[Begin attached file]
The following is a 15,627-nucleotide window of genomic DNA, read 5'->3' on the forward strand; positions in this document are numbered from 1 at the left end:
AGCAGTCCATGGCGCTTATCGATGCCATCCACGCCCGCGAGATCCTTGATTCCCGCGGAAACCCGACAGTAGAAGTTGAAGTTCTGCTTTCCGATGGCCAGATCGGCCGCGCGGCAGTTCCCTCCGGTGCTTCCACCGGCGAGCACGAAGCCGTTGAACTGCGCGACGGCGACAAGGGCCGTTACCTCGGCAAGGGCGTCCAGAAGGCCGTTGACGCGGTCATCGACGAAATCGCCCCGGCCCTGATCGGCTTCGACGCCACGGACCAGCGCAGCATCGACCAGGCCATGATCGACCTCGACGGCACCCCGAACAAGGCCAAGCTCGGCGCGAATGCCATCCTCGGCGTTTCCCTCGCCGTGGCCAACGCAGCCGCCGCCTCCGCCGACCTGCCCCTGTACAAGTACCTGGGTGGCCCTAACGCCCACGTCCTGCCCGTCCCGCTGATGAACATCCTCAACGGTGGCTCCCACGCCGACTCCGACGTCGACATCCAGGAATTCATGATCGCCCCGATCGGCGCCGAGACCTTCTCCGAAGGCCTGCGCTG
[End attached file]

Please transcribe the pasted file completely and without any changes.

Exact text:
The following is a 15,627-nucleotide window of genomic DNA, read 5'->3' on the forward strand; positions in this document are numbered from 1 at the left end:
AGCAGTCCATGGCGCTTATCGATGCCATCCACGCCCGCGAGATCCTTGATTCCCGCGGAAACCCGACAGTAGAAGTTGAAGTTCTGCTTTCCGATGGCCAGATCGGCCGCGCGGCAGTTCCCTCCGGTGCTTCCACCGGCGAGCACGAAGCCGTTGAACTGCGCGACGGCGACAAGGGCCGTTACCTCGGCAAGGGCGTCCAGAAGGCCGTTGACGCGGTCATCGACGAAATCGCCCCGGCCCTGATCGGCTTCGACGCCACGGACCAGCGCAGCATCGACCAGGCCATGATCGACCTCGACGGCACCCCGAACAAGGCCAAGCTCGGCGCGAATGCCATCCTCGGCGTTTCCCTCGCCGTGGCCAACGCAGCCGCCGCCTCCGCCGACCTGCCCCTGTACAAGTACCTGGGTGGCCCTAACGCCCACGTCCTGCCCGTCCCGCTGATGAACATCCTCAACGGTGGCTCCCACGCCGACTCCGACGTCGACATCCAGGAATTCATGATCGCCCCGATCGGCGCCGAGACCTTCTCCGAAGGCCTGCGCTG